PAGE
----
Implementations of the invention may include the following features. The energy storage device can be a capacitor. The call progress tone can be detected by first amplifying the tone with a transistor, bandpass filtering the tone, converting the tone to pulses and then counting the pulses. The system can interrupt the detection of call progress tones and the charging of the energy storage device if another device (for example, a telephone or modem) begins use of the telephone line, and then restart the detection and charging cycle when such other use ends. The system can purposely drain the energy storage device after a ringing signal on the telephone line, and after telephone use, so that the detection and charging cycle begins shortly after both completed and uncompleted calls on the telephone line.
The invention provides a dual-mode current source employing transistors that always run active. In the low current mode, the unit provides a high input impedance that eliminates interference with modems and other line devices. The low current mode appears as a current source to telephone lines and as a voltage source to internal circuitry of the invention, keeping the invention operational without degrading voice quality or interfering with modem use. In a high current mode, when the unit switches off-hook to test for call progress tones, the unit provides a high AC impedance. This keeps a high signal level, so that call progress tones can be detected by a single biased transistor rather than an operational amplifier.
Among its advantages, the system of the present invention achieves low power consumption by employing an asynchronous, event driven system rather than a clocked or timed system. The invention is fail-safe in that it senses its remaining energy level and switches off-hook to draw energy and detect call progress tones. The invention initially draws current from line ringing voltage, after the invention is first connected to the telephone line, to power up the invention. Moreover, the invention has no free-running clocks for timing system operation to draw power.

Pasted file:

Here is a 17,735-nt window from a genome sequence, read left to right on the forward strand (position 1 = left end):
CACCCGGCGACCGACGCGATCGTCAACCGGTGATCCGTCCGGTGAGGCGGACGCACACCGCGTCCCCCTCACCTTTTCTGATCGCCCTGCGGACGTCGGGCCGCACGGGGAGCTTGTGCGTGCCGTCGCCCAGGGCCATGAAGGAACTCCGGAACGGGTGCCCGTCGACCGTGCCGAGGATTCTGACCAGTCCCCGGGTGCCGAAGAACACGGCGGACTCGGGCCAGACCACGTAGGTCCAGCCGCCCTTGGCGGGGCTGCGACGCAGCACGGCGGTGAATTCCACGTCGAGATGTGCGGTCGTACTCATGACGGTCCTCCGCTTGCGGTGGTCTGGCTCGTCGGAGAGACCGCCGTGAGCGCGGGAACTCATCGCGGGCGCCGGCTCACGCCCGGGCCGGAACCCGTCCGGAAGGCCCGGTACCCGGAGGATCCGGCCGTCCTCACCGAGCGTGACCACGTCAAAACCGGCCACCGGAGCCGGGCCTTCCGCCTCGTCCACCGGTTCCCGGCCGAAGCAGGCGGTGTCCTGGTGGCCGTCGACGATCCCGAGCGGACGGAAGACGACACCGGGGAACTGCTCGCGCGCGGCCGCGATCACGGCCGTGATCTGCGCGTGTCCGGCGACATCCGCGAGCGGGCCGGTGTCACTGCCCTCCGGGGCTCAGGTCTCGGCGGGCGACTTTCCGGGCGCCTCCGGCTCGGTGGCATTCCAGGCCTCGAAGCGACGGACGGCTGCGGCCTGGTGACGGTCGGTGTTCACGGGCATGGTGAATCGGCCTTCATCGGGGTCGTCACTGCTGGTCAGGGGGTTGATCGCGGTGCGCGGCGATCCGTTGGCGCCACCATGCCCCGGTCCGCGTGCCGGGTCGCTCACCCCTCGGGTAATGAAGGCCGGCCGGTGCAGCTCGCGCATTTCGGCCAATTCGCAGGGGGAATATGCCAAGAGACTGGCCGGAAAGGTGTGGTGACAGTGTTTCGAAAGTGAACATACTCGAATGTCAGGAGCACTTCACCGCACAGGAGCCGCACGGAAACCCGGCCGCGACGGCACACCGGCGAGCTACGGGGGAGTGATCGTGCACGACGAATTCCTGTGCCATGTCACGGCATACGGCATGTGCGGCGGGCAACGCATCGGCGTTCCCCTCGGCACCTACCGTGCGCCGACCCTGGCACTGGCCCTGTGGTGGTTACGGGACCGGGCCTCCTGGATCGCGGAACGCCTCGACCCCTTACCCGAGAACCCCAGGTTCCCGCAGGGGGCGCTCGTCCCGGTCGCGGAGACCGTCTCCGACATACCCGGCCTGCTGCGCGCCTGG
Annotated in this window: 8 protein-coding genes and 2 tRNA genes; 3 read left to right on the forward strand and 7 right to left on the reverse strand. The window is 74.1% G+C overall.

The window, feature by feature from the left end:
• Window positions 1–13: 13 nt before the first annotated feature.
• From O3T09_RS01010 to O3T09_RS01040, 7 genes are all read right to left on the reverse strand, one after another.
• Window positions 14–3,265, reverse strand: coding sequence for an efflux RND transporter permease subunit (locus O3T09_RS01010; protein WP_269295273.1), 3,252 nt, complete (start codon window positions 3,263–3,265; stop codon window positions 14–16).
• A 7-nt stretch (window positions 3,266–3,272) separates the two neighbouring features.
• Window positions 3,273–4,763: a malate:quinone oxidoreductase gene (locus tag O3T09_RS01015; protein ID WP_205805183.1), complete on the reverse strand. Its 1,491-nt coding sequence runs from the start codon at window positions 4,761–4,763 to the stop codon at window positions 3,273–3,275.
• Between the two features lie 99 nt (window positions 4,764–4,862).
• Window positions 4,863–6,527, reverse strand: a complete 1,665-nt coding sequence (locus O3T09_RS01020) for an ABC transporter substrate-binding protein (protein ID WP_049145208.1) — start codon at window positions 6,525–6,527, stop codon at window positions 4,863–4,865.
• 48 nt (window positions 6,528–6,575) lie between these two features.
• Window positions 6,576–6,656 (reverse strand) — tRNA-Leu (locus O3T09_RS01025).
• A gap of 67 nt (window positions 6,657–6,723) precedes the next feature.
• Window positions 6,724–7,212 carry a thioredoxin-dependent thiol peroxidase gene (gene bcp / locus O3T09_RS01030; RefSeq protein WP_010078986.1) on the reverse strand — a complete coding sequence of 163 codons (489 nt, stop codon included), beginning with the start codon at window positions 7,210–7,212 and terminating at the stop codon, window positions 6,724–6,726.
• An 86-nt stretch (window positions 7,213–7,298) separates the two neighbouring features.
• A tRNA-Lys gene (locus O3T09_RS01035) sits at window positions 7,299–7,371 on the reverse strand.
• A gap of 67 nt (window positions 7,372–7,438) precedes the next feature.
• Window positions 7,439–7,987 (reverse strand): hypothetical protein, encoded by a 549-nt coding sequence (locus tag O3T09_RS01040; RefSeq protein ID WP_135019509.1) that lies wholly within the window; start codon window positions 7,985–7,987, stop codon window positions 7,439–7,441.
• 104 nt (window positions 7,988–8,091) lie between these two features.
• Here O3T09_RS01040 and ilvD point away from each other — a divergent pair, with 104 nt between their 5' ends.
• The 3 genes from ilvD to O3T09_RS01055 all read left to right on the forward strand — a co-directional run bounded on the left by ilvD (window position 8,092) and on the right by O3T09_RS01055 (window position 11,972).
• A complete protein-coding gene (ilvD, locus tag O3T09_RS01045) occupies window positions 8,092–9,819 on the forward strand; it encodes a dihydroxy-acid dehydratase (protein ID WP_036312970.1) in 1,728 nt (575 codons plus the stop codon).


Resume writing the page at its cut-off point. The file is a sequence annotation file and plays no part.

The invention can be used to line-power any static load devices, so that the static load device draws supply current from the telephone line only when the static load presents an off-hook impedance to the line. The invention also provides for drawing current from the telephone line, while isolating internal AC frequencies.
Other advantages and features of the invention will become apparent from the following description and from the claims.
BRIEF DESCRIPTION OF THE DRAWINGS
FIG. 1 is a system block diagram of a line-powered call progress tone detector.
FIG. 2 is a circuit diagram of a line interface and power supply block.